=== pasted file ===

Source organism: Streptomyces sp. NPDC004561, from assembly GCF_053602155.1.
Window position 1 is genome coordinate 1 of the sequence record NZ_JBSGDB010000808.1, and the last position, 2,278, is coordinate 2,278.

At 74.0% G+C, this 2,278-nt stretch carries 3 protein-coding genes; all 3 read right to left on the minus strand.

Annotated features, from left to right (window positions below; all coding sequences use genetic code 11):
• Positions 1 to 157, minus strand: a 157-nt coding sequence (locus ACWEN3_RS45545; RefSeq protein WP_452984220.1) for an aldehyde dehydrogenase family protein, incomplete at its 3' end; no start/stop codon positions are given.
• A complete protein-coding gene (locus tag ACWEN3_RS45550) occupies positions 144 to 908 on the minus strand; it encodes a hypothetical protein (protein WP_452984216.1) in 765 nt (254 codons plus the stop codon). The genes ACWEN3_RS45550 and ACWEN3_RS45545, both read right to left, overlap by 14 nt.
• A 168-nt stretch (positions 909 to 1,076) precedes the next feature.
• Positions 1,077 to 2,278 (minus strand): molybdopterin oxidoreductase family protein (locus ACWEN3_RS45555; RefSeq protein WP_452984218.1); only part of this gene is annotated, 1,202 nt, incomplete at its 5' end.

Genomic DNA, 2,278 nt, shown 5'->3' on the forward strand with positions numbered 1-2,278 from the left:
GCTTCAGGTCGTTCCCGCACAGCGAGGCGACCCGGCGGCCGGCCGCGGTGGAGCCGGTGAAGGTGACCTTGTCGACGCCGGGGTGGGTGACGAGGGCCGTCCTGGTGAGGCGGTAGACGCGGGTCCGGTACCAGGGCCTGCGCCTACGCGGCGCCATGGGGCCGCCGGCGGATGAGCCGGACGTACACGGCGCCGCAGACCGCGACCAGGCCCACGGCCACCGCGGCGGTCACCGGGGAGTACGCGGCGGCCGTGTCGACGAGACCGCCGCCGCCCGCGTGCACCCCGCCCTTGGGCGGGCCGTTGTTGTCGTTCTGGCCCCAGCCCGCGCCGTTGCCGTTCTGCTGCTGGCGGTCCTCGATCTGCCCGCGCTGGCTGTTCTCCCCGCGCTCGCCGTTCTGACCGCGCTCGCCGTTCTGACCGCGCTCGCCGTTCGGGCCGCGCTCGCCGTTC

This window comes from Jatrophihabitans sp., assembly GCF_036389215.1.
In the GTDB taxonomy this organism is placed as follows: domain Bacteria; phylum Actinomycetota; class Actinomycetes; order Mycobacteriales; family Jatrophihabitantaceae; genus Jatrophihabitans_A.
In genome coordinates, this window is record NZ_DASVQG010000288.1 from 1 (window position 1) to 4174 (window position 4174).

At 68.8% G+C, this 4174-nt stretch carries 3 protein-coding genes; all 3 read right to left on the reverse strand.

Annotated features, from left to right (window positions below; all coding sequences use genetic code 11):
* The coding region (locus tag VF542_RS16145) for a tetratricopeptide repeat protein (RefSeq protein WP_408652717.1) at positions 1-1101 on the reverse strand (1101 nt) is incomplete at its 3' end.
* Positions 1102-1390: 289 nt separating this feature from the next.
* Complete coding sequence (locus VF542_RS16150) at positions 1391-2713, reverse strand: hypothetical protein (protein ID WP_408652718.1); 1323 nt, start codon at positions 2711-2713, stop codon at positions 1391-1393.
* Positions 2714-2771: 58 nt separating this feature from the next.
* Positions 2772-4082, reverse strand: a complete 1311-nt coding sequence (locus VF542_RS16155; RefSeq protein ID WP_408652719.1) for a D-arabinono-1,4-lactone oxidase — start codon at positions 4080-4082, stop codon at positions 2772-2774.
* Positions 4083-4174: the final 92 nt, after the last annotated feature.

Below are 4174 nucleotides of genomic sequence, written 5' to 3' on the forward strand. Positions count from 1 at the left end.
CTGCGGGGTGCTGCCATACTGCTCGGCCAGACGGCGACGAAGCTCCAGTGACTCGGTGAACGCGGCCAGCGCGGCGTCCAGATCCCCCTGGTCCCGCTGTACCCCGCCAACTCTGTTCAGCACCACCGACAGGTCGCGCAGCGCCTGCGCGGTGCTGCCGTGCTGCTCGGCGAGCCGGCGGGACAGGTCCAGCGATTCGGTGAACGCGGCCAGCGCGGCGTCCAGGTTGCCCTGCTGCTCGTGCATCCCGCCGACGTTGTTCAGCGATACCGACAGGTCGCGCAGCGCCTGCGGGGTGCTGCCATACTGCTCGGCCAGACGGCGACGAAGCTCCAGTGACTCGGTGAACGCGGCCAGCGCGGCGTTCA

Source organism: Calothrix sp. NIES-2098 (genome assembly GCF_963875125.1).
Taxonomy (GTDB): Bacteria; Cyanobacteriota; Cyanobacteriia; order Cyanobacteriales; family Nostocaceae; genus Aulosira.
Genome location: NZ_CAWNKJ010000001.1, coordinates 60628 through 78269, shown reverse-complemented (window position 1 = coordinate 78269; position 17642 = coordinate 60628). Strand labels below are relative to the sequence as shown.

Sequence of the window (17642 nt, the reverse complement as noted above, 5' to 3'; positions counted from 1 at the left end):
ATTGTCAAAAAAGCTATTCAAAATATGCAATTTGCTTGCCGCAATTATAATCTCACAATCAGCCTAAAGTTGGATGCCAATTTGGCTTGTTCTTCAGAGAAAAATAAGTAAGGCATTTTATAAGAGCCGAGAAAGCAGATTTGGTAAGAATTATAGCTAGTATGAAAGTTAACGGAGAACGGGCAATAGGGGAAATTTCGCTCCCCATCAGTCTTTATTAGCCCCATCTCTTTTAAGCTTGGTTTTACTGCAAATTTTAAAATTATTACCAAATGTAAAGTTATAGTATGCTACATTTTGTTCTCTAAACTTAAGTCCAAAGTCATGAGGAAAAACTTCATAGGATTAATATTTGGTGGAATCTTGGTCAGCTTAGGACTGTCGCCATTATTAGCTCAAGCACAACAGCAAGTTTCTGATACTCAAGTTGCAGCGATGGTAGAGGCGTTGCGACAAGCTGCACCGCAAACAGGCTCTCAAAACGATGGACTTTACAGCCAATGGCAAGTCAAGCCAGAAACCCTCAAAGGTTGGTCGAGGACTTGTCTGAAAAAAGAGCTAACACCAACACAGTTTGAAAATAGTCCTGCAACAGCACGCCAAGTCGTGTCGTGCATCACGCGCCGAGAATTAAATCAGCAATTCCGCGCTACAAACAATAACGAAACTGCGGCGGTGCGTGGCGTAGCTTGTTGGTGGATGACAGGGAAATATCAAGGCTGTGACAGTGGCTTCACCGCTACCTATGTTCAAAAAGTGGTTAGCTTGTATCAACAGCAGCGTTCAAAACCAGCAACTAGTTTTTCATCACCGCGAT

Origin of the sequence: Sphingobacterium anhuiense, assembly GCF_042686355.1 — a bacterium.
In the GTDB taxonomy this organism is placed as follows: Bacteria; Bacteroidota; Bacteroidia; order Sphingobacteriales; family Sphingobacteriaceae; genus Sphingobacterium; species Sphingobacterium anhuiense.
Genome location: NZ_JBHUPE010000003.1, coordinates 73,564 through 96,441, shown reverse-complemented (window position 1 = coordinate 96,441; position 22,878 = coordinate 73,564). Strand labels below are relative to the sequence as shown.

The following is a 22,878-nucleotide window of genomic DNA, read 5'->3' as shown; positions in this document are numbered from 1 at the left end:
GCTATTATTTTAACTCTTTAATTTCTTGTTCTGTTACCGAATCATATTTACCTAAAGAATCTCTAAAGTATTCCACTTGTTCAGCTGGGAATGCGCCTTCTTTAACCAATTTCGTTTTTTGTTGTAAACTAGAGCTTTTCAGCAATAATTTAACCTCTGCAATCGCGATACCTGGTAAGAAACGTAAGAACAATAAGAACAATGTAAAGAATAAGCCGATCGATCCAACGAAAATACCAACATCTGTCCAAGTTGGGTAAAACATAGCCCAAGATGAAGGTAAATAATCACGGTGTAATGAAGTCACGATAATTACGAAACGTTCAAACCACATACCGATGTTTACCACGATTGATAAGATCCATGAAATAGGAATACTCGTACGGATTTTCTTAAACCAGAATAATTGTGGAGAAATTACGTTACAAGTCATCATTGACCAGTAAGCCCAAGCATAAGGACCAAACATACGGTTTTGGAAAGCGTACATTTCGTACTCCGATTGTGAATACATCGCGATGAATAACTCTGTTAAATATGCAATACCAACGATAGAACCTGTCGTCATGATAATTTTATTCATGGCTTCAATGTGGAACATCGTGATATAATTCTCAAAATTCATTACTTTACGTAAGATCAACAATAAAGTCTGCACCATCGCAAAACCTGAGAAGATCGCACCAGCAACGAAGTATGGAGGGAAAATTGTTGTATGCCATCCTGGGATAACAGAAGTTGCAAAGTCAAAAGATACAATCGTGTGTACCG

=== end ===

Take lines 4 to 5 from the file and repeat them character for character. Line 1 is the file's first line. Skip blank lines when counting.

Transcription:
Annotated features, from left to right (window positions below; all coding sequences use genetic code 11):
• Positions 1 to 157, minus strand: a 157-nt coding sequence (locus ACWEN3_RS45545; RefSeq protein WP_452984220.1) for an aldehyde dehydrogenase family protein, incomplete at its 3' end; no start/stop codon positions are given.